Hurricane Humberto (2019)
Humberto was a large and powerful tropical cyclone that caused extensive wind damage in the British Overseas Territory of Bermuda during September 2019. It was the eighth named storm, third hurricane, and second major hurricane – Category 3 or higher on the Saffir–Simpson scale – of the 2019 Atlantic hurricane season. In total, the hurricane wrought over USD 25 million in damage throughout Bermuda.
About Hurricane Humberto (2019) in brief
Humberto was a large and powerful tropical cyclone that caused extensive wind damage in the British Overseas Territory of Bermuda during September 2019. It was the eighth named storm, third hurricane, and second major hurricane – Category 3 or higher on the Saffir–Simpson scale – of the 2019 Atlantic hurricane season. Humberto formed on September 13 from the prolonged interaction of a tropical wave and an upper-level trough, then paralleled the eastern coastline of Florida through September 16 before turning sharply northeastward. In total, the hurricane wrought over USD 25 million in damage throughout Bermuda. Some 90% of Bermuda’s banana crop was lost. Rip currents killed one person in Florida and another in North Carolina. In Bermuda, coastal flooding and rainfall were limited by low astronomical tides and Humber to’s quick forward motion. However, peak surface winds of around 110 mph, with higher gusts, caused widespread damage to trees, roofs, crops, and power lines, most notably on the western end of the island chain. The eastern coast of Florida saw tropical storm-force wind gusts and choppy seas, and light rainfall. Hurricane Jerry to the south briefly posed a threat to the territory as cleanup from Humberson got underway, but it ultimately dissipated with no ill-effects. The storm further strengthened to reach peak intensity as a Category 3 hurricane on September 18. It intensified into Tropical Storm HumberTo six hours later. The newly formed cyclone slowly turned northwestward as it tracked toward a weakness in the Azores high.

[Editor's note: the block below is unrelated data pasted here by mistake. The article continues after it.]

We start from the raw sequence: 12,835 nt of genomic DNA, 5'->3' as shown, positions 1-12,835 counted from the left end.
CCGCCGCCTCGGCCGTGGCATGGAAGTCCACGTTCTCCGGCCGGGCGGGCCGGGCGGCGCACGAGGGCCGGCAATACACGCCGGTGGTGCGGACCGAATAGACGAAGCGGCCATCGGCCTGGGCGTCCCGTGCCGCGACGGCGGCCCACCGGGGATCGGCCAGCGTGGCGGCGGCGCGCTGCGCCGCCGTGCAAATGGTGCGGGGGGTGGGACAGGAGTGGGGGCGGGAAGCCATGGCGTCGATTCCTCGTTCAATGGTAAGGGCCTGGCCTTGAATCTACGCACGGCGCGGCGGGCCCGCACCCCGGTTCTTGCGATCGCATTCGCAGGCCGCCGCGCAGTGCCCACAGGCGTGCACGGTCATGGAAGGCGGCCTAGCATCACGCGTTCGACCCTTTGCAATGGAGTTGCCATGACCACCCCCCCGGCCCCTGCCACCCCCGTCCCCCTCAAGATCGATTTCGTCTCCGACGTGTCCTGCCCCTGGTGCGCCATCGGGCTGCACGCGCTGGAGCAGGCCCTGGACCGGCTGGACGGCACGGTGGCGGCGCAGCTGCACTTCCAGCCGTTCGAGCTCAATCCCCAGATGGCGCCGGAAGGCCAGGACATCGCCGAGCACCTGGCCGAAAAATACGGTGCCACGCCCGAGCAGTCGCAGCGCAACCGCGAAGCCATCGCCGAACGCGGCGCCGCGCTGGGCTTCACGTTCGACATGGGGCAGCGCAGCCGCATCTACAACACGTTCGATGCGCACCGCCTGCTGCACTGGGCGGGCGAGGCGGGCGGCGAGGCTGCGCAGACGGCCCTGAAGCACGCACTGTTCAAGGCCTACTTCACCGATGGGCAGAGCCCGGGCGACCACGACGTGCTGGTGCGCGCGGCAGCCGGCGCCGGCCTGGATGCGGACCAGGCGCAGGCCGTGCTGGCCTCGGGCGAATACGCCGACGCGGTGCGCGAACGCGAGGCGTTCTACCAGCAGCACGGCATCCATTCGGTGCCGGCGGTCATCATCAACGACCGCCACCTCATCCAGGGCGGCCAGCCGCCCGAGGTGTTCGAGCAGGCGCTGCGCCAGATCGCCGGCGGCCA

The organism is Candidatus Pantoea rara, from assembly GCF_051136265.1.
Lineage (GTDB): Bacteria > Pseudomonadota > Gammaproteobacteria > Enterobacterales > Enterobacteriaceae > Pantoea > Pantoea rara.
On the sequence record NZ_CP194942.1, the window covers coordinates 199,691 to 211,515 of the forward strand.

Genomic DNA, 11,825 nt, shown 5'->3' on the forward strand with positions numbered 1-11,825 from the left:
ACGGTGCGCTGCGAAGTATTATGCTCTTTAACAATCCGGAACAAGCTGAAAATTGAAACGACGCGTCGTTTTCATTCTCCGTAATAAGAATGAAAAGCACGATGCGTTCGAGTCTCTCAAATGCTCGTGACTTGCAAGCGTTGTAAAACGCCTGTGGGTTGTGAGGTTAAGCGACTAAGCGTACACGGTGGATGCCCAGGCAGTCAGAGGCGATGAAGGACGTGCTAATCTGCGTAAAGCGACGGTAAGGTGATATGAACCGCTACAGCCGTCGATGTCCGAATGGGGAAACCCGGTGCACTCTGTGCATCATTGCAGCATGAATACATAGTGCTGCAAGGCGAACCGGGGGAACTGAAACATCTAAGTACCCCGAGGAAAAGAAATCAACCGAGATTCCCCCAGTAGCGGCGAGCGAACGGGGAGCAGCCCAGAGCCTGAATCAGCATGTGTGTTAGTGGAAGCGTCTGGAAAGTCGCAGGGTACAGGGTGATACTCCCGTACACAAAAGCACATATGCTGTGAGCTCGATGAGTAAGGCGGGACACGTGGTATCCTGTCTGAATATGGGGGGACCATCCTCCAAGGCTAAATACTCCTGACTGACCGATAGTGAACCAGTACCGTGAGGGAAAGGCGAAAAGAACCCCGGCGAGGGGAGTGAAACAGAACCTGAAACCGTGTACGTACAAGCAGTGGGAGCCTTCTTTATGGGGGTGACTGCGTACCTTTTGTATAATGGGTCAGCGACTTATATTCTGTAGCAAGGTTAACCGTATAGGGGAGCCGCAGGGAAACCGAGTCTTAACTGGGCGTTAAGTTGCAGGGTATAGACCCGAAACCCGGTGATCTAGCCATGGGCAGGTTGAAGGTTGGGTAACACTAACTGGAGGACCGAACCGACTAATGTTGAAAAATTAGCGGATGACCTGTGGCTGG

Dry air and windar imparted by the trough inhibited the storm’s organization, and the storm resembled a subtropical cyclone more closely by the tropical one rather than a fully tropical one. As the storm progressed, reconnaissance missions found a more aligned storm center, an indication that winds were beginning to relent and a formative inner core became apparent. While the cyclone temporarily stalled about 175 miles east-northeast of Cape Canaveral, Florida, it temporarily intensified into the third hurricane of the season as it temporarily stalled over the surface temperatures over the East Coast of the United States. It became a potent extratropicalcyclone early on September 20. It then weakened to a tropical depression before becoming a tropical storm one day later. On September 21, the National Hurricane Center upgraded the disturbance to a potential tropicalcyclone, given that it posed athreat to land but its circulation did not yet meet the organization necessary to designate a tropical cyclon. This facilitated the issuance of tropical storm warnings in the Bahamas. On September 22, the NHC estimated that a tropical Depression formed around 18: 00 UTC on September 13, approximately 85 Miles east of Eleuthera in the Bahamian Islands. It later strengthened into a Tropical Storm Humberson on September 23, about 175 miles east of Cape Northeast of Cape Canaveral.